Director José María Cabral’s newest film, WOODPECKERS, is a stirring star-crossed love story with an intriguing twist. The story revolves around new inmate Julian (Jean Jean) learning to navigate the social hierarchy of his surroundings. Along the way, he discovers “woodpecking,” a method of sign language to communicate with the female prisoners who live in the neighboring prison yard. Julian finds love with Yanelly (Judith Rodriguez Perez), while Cabral’s direction reveals layers of humanity hidden behind prison walls. We spoke with Cabral about filming in an actual prison and preparing his actors to embrace the authenticity of their surroundings.

ComicsVerse: You filmed WOODPECKERS in the Najayo prison in the Dominican Republic. Why was that level of realism important to you for bringing this story to life?    

José María Cabral: It was the only way to portray the story with authenticity. Recreating the prison or the language would be contradictory to the film’s premise. It was about capturing the truth, their real faces, their real beds, their real emotions and the real language. 

CV: I read that you spent months at the Najayo jail prior to the actual shoot to help you fully realize the script. Can you share how the film evolved during your research at the prison? 

Cabral: Yes, about nine months researching and going every day to the three different prisons that are in the movie. At first, I was thinking about making a documentary, but as I got to know more the people and started feeling what they were feeling, I knew I had to make it a feature drama. I wanted the audience to feel this is real, but also for them to ride with the emotions of the story, because that’s how I came to build this. The inmates were telling me different short stories about their love and I grouped all those stories together to make it a feature film.

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CV: Were there any technical challenges posed by shooting in the prison? In particular, the long-take scene that followed Julian through the halls of the jail seemed like a complex one to pull off.

Cabral: Yes, a lot. Sound, for example. It’s a very busy and noisy prison, so there was no way to control sound. We had to incorporate it as a narrative device, always showing how populated and busy is the prison. Same with the extras, there was too many movements of people that we couldn’t control so we had to be quick between shots to maintain a balanced continuity. That shot you mention took about five hours rehearsal and two hours of shooting.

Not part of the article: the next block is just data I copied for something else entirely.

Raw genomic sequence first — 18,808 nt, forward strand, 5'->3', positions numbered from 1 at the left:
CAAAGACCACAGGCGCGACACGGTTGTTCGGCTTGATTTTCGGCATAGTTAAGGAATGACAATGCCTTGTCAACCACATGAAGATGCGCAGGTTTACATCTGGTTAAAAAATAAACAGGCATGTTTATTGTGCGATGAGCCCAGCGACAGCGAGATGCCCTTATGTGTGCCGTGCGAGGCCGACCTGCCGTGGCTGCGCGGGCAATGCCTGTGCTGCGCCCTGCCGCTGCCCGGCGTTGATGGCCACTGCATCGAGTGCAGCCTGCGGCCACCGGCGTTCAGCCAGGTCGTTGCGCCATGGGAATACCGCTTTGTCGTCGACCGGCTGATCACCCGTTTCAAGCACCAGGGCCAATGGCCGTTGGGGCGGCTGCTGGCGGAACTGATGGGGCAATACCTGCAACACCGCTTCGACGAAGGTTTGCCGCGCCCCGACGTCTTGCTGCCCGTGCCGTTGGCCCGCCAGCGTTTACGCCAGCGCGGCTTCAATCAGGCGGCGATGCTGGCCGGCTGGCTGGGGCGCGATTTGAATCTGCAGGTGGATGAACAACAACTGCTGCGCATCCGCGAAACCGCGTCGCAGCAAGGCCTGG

CV: Did the actors in the film accompany you to the prison prior to shooting? What kind of preparation did they do in order to prepare for their roles?

Cabral: Yes they did, for about three months prior to shooting. They went through the process of being a real prisoner, the guards took their clothes off, their belongings and did the entrance as any other inmate. Then they spent hours in the cells talking with other inmates in the prison uniform and more importantly, they learned the sign language through them. 

CV: The romance between Julian and Yanelly is heartfelt and warm even though they are rarely in the same room together. How did you prepare the actors and adjust your own directing to make sure the romance could be felt by the audience?

Cabral: That was one of the main reasons the main character is new in prison, so we get to know the language and the distance as if we were entering the prison with him. So every time he talks to her we learn something new and get closer and closer (emotionally and in the camera position and framing), that’s why the audience gets involved, within time they feel familiarized and start to feel what the characters feel.

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CV: The film strikes a unique balance between prison drama and romance. How did you find the right tone to convey both sides of this story as you were writing the script?

Cabral: It was just a feeling I had when I visited the prison the first time. That contrast of finding love stories in a very hostile place like prison was the key. I felt many of them wanted something different, but the universe they were in was too difficult to get it, so I just wrote the things I saw. I think the tone was created by the characters. They are tough, but they are also really all scared, and that vulnerability makes them sensitive. With that sensitivity, they use the sign language to find liberty through love.

CV: If this film makes audiences want to seek out other films by filmmakers from the Dominican Republic, what would you recommend they watch?

Cabral: Absolutely, I would encourage people to look for LA GUNGUNA, DOLARES DE ARENA, COCOTE, LA SOGA, and CRISTO REY.

WOODPECKERS will be out in limited release on September 15.

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